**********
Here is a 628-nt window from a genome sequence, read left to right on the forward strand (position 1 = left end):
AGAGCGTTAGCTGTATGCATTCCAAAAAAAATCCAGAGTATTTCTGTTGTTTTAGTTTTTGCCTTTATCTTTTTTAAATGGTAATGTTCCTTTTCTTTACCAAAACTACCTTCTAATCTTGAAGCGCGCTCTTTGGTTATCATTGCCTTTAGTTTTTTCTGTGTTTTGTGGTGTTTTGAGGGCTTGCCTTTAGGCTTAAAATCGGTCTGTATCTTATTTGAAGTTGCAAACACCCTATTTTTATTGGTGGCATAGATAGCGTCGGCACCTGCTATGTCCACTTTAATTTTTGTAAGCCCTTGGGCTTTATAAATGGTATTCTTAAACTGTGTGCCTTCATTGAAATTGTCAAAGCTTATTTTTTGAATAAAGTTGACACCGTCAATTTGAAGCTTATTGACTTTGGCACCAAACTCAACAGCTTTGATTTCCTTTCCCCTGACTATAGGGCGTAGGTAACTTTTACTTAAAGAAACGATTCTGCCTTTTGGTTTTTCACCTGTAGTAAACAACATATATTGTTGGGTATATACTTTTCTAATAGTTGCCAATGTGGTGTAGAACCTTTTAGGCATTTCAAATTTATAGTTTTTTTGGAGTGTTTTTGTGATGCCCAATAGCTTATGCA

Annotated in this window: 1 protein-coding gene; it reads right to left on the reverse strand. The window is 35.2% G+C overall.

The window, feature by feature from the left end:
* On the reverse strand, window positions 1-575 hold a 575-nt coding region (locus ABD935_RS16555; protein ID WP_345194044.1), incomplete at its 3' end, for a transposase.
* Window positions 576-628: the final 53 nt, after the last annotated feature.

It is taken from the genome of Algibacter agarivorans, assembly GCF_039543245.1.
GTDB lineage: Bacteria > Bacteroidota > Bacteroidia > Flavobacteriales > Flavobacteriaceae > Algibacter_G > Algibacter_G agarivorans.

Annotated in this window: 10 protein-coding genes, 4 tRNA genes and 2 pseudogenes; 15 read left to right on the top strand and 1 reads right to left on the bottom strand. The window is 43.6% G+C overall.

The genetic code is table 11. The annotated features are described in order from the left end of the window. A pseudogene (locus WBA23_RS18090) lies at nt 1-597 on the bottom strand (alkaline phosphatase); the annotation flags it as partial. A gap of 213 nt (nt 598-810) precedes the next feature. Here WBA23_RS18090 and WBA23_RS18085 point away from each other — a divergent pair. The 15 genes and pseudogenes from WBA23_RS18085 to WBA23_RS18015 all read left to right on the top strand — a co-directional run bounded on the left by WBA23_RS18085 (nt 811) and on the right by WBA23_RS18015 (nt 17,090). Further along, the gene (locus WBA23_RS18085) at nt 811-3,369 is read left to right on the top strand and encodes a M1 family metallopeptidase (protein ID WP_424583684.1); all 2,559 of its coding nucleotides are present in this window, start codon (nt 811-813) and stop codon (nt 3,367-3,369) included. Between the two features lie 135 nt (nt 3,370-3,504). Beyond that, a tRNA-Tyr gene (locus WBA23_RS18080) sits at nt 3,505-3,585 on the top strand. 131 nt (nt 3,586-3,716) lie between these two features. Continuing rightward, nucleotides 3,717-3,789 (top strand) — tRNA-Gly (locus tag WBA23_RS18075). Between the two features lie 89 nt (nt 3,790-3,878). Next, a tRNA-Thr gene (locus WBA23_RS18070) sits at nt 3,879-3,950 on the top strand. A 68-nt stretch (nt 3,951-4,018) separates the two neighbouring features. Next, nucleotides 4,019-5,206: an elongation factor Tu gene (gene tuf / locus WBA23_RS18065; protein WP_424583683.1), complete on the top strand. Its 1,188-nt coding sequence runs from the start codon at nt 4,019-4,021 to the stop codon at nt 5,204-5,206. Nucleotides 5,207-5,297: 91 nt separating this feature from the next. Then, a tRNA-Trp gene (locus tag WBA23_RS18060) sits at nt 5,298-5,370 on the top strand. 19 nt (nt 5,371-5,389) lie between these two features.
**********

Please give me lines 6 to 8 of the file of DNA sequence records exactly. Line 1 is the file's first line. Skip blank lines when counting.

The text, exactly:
* Window positions 576-628: the final 53 nt, after the last annotated feature.

It is taken from the genome of Algibacter agarivorans, assembly GCF_039543245.1.
GTDB lineage: Bacteria > Bacteroidota > Bacteroidia > Flavobacteriales > Flavobacteriaceae > Algibacter_G > Algibacter_G agarivorans.